This week I finally got to watch this documentary on Diana Vreeland, and it was worth the wait. Because the film was produced by Vreeland’s granddaughter-in-law, I was afraid that it would be a bit of a sappy tribute. But no,no,no! It was carefully crafted from Vreeland’s 1984 memoir, DV, and from interviews she did at the time with Diane Sawyer, Dick Cavett and a smirking Jane Pauley.
In 1983 Vreeland asked George Plimpton to help her write the story of her life. They conducted a series of interviews which were edited to form DV. The film uses voice actors to recreate the interviews, along with the film interviews. While the book gives one a glimpse into the life and character of Vreeland, the film brings what is essentially the same material to life. Reading Vreeland’s words and seeing her speak them are two entirely different experiences.
The film also includes quite a few interviews with people who worked with her both at Vogue and at the Costume Institute. It was really interesting how few of them could talk about Vreeland without gesturing with their arms or without exaggerating their voices. They could not recall her without showing the grand manner in which she spoke.
Particularly interesting was the interview with Harold Koda, who at the time was an intern, and then an assistant curator at the Costume Institute. He addressed the criticism that the Vreeland shows were long on theatrics but short on scholarship. He explained that it was more important to Vreeland that the museum visitors feel the era being represented, rather than merely learning about it.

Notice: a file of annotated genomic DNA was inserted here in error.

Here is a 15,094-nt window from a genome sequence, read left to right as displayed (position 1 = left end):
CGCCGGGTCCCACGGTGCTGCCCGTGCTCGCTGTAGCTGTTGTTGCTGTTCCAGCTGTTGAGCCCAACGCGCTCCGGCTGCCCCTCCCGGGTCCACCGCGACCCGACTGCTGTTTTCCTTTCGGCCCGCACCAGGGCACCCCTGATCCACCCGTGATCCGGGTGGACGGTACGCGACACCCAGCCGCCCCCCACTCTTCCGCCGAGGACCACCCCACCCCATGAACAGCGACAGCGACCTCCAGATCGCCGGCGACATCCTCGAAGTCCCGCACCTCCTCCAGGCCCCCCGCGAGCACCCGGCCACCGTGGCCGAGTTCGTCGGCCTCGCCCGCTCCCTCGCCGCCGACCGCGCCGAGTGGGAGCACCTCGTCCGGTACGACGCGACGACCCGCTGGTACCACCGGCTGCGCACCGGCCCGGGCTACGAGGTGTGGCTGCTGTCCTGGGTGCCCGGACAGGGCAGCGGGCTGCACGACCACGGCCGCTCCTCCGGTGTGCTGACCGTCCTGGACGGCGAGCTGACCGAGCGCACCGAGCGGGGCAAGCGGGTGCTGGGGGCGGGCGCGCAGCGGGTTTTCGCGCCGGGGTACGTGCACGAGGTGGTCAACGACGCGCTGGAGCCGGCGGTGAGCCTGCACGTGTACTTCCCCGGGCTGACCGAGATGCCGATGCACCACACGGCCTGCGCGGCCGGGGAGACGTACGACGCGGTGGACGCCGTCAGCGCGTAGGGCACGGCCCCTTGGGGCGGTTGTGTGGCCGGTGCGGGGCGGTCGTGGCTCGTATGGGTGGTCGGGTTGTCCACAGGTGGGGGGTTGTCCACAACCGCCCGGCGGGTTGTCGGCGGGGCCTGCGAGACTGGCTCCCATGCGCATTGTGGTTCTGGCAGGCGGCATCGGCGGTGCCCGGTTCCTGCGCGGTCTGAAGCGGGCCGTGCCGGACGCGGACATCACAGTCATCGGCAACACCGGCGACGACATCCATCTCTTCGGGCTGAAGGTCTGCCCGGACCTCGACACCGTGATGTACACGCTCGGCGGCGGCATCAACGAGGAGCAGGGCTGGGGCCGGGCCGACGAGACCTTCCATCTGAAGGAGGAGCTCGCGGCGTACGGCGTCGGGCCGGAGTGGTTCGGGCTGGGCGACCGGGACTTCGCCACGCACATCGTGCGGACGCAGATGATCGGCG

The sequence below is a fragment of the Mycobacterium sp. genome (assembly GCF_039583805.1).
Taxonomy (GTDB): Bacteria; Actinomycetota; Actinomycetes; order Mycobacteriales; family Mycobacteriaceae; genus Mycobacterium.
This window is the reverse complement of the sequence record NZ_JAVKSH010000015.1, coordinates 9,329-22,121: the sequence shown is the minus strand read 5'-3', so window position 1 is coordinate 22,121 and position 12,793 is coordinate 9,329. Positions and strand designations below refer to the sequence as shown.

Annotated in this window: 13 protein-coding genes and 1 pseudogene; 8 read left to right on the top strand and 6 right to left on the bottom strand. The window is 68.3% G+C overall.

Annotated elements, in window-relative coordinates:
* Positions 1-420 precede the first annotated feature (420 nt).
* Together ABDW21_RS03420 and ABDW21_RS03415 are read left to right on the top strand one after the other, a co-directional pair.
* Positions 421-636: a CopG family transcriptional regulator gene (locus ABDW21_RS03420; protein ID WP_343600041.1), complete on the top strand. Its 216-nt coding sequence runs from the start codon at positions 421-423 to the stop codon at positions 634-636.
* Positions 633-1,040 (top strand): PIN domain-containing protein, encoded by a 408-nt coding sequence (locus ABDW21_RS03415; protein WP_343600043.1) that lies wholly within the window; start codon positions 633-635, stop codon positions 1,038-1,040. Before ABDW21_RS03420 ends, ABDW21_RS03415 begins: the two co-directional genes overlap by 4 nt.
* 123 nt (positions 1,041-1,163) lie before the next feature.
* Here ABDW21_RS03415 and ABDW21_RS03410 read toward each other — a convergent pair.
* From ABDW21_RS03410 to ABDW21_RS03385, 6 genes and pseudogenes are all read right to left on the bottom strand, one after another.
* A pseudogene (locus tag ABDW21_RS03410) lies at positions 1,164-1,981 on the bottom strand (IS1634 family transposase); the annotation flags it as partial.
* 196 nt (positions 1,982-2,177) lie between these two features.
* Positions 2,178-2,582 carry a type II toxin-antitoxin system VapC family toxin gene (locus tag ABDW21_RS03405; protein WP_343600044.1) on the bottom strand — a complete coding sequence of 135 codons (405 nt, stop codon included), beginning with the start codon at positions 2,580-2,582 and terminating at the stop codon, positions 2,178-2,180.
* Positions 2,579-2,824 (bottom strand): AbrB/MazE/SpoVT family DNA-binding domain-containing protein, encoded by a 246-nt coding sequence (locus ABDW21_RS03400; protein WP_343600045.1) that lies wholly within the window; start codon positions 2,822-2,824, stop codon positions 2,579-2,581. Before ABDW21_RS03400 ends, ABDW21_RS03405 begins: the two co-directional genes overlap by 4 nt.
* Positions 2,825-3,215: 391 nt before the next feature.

For an exhibition of 18th clothing Koda carefully researched the high wigs worn at court. After faithfully reproducing the hairstyle, Vreeland insisted that it was not high enough, so the wig was expanded. Upon seeing the mannequins they were to use for the show she exclaimed, “They have no éclat! Haut! Haut! Haut!”
Also interesting were the interviews with photographer David Bailey and model Penelope Tree, especially when they were asked to recount the same episode. Even though the interviews were conducted separately, it was like they were finishing one another’s sentences.
I was struck by who was not included – Grace Mirabella, Polly Mellon, and Si Newhouse, who worked with her at Vogue and Conde Nast. Perhaps they were asked to interview and declined, but I think that their inclusion, even in a very small way, would have added another dimension to the film.
The film is now available on Netflix, or on pay-per-view via Youtube. I got the dvd from Netflix, which includes a nice section of additional footage of the interviews. I would rarely suggest this, but I really think that if you have not read the book, you should see the film first. After watching The Eye Must Travel (twice!) I’m now reading the book with very fresh eyes.
Mrs. Vreeland in her living room. This is from the back cover of DV.